Dr. Marius Wanko


marius [dot] wanko [at] gmail [dot] com
(+34) 943 01 8393
(+34) 943 01 83 90

Research Information

Research Overview

Photoinduced Processes in Biologic Systems

Novel ultrafast experimental techniques, like the femtosecond pump-probe spectroscopy, provide access to the time-scale of photochemical reactions. The data obtained in these experiments, however, are difficult to interpret in terms of the evolution of the electronic and nuclear structure. The theoretical simulation of these processes can provide the missing information and test different conceptional models. In combination, theory and experiment can achieve a new understanding of many photoinduced processes that are of high scientific or technologic interest:

  • Photoisomerization of the retinal chromophore. This triggers
    the photocyle of rhodopsins and other G-protein coupled receptors and is the first step in the vision process as well as the light harvesting of archae bacteria (DFG-FG490).
  • Photoizomerization and excited-state proton transfer determine the fluorescence properties of fluorescent proteins like GFP, YFP, CFP, RFP. Derived from the green-fluorescent protein (GFP) of the jellyfish Aequorea victoria, these proteins have been modified by genetical engineering and are heavily used as fluorescent tags in molecular biology.
  • Ultrafast decay of photo-excited biologic molecules is an essential property to prevent damange by visible and UV light.
  • Effective photoabsorption and ultrafast charge transfer are prerequisites for the functioning of organic photovoltaic cells.

Ultrafast Photochemistry of Organic Chromophores

The simulation of the non-adiabatic excited-state dynamics represents a great methodological challange for quantum-chemical approaches. The correct and accurate description of the potential energy surfaces of different electronic states is required to predict a realistic dynamics that can be compared with experimental data. The testing of these methods and analysis of their problems and limitations are therefore essential for successful and reliable applications.

Theoretical Spectroscopy on Biomolecules

The initial (or ground) state of proteins can be resolved at near-atomic resolution using x-ray crystallography. The complex structural and chemical changes that the protein undergoes during its action can be investigated experimentally by time-resolved spectroscopy, or spectroscopy on frozen intermediates. These spectroscopic techniques (IR, UV/VIS, Raman, NMR, etc.) can detect structural changes in specific moleclar groups and hydrogen bonded networks and the time-scale at which they occur. However, it is difficult to assing and interpret these changes to individual parts and fragments of the protein and to connect the structural information with the function or dynamics of the system. Theoretical spectroscopy can help to validate atomistic models of the initial and intermediate states, assumptions over protonation states and test concepts of structure-function relationship.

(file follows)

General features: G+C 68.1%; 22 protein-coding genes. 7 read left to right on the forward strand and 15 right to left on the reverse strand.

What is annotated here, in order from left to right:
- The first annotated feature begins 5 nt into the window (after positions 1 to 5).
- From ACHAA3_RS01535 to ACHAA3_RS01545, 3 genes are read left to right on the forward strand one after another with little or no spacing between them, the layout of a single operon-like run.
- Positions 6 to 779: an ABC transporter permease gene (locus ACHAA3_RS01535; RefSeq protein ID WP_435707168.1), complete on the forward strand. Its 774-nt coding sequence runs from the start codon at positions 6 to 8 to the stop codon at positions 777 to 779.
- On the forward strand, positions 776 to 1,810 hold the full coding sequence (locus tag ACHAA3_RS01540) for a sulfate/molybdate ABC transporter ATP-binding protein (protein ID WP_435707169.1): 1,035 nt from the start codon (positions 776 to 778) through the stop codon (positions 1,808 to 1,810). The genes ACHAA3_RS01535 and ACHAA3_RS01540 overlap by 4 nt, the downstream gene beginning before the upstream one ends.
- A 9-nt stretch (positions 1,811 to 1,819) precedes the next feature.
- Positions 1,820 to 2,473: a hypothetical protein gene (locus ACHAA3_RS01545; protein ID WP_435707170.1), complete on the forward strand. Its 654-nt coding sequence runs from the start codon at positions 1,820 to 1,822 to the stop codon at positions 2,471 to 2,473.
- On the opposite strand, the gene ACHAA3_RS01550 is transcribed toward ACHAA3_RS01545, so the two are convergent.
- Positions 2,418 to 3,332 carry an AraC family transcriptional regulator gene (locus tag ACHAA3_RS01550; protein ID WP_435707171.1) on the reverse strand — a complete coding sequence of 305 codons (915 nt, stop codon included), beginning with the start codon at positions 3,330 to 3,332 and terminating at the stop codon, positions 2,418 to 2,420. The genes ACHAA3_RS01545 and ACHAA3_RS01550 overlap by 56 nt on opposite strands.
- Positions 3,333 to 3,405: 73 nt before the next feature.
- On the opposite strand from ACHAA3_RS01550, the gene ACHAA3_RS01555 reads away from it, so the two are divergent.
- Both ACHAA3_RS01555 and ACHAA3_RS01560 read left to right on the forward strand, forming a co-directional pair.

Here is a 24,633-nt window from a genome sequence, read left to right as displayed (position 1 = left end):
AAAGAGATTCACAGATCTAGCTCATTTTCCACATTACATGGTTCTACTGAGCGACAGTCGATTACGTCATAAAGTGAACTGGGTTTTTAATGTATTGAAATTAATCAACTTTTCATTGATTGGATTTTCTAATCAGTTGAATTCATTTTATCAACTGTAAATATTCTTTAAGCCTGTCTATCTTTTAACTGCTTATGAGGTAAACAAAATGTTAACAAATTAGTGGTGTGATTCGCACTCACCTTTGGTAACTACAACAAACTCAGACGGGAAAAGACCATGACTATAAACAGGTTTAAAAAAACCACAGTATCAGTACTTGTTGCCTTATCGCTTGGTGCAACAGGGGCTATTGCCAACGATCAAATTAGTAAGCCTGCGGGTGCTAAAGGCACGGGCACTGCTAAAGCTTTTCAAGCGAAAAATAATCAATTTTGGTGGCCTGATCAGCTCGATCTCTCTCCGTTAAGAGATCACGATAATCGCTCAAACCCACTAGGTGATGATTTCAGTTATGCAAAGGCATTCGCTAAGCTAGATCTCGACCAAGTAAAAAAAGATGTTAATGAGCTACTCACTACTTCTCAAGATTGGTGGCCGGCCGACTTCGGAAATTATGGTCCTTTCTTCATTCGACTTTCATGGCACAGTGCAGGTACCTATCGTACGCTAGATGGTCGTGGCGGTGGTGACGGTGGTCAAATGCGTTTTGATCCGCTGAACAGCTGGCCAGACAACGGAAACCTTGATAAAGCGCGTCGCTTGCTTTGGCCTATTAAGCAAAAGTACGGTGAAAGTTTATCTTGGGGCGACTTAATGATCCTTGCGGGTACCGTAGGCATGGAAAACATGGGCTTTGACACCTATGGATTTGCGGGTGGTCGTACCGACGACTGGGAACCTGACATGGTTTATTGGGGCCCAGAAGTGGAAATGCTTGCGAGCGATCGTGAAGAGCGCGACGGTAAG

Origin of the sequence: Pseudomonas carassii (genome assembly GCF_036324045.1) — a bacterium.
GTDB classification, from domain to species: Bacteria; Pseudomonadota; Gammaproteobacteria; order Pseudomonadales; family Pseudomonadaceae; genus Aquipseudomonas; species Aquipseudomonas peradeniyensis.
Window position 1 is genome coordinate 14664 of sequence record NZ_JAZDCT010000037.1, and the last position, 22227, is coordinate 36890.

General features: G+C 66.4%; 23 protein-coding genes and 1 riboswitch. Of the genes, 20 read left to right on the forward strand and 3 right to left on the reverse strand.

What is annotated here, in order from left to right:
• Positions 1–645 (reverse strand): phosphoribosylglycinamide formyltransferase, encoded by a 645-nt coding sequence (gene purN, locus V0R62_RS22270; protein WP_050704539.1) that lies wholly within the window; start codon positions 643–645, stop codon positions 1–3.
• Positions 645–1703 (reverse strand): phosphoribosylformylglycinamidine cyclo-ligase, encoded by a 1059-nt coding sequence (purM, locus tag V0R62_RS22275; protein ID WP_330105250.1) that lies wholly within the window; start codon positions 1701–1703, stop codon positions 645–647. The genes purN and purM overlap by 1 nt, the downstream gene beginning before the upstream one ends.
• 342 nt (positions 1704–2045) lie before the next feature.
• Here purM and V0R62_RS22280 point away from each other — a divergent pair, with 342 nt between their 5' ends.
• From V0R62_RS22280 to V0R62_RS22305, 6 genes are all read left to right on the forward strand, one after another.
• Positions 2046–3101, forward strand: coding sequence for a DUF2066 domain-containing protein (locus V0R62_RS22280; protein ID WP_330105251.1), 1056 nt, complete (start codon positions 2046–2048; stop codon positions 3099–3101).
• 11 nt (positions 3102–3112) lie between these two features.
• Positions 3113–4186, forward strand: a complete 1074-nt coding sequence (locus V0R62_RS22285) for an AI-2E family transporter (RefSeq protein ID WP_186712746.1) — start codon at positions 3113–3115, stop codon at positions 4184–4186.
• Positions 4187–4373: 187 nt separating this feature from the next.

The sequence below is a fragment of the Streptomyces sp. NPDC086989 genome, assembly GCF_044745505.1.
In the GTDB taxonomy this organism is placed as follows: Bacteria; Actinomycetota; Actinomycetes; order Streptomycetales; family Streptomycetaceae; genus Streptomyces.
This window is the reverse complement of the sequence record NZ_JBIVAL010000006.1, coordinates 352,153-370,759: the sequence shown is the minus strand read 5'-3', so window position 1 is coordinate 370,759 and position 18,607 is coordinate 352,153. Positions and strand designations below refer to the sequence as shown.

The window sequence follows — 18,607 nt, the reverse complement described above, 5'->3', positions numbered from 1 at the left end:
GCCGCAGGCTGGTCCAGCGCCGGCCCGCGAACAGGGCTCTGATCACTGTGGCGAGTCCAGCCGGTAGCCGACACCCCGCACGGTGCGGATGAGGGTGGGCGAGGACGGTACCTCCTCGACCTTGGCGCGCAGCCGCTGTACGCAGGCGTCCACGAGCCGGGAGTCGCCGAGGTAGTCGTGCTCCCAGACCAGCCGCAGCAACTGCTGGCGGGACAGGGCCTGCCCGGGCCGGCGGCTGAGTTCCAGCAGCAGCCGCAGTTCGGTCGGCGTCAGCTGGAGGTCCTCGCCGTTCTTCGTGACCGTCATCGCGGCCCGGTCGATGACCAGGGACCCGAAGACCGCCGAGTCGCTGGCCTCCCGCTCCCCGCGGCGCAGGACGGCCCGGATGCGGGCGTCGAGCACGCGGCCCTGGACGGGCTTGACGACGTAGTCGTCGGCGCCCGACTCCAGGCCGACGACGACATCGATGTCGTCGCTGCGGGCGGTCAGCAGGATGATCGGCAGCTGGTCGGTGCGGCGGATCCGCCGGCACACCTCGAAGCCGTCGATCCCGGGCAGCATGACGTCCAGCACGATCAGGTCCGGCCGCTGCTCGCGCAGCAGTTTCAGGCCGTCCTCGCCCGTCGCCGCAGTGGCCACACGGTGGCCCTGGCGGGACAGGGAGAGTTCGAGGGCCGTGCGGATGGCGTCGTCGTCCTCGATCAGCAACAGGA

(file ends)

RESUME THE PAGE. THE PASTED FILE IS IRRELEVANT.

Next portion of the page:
Related Research Areas

Latest publications

Electronic band gaps of confined linear carbon chains ranging from polyyne to carbyne
Lei Shi, Philip Rohringer, Marius Wanko, Angel Rubio, Sören Waßerroth, Stephanie Reich, Sofie Cambré, Wim Wenseleers, Paola Ayala, Thomas Pichler
Physical Review B 1, 075601 (2017)
Confined linear carbon chains as a route to bulk carbyne
L. Shi, P. Rohringer, K. Suenaga, Y. Niimi, J. Kotakoski, J.C. Meyer, H. Peterlik, M. Wanko, S. Cahangirov, A. Rubio, Z.J. Lapin, L. Novotny, P. Ayala, T. Pichler
Nature Materials 15, 634 - 639 (2016)